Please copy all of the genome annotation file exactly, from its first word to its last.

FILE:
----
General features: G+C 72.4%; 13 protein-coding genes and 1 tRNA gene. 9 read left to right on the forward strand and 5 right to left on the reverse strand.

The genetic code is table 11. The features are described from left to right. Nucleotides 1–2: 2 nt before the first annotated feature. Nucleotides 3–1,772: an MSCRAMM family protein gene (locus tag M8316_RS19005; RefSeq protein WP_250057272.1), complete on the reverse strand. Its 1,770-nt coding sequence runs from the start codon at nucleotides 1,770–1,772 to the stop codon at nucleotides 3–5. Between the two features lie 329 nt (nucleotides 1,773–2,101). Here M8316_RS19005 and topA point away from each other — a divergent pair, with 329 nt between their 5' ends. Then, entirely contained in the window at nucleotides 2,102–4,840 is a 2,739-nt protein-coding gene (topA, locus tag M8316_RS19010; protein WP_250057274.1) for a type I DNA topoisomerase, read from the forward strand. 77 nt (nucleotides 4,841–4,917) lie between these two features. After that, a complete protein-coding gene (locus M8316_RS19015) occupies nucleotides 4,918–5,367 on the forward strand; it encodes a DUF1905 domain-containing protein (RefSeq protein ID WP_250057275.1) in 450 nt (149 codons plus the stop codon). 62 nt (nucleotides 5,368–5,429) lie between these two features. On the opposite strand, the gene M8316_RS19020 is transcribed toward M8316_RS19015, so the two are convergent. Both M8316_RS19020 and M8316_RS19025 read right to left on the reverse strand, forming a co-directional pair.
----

General features: G+C 72.4%; 13 protein-coding genes and 1 tRNA gene. 9 read left to right on the forward strand and 5 right to left on the reverse strand.

The genetic code is table 11. The features are described from left to right. Nucleotides 1–2: 2 nt before the first annotated feature. Nucleotides 3–1,772: an MSCRAMM family protein gene (locus tag M8316_RS19005; RefSeq protein WP_250057272.1), complete on the reverse strand. Its 1,770-nt coding sequence runs from the start codon at nucleotides 1,770–1,772 to the stop codon at nucleotides 3–5. Between the two features lie 329 nt (nucleotides 1,773–2,101). Here M8316_RS19005 and topA point away from each other — a divergent pair, with 329 nt between their 5' ends. Then, entirely contained in the window at nucleotides 2,102–4,840 is a 2,739-nt protein-coding gene (topA, locus tag M8316_RS19010; protein WP_250057274.1) for a type I DNA topoisomerase, read from the forward strand. 77 nt (nucleotides 4,841–4,917) lie between these two features. After that, a complete protein-coding gene (locus M8316_RS19015) occupies nucleotides 4,918–5,367 on the forward strand; it encodes a DUF1905 domain-containing protein (RefSeq protein ID WP_250057275.1) in 450 nt (149 codons plus the stop codon). 62 nt (nucleotides 5,368–5,429) lie between these two features. On the opposite strand, the gene M8316_RS19020 is transcribed toward M8316_RS19015, so the two are convergent. Both M8316_RS19020 and M8316_RS19025 read right to left on the reverse strand, forming a co-directional pair.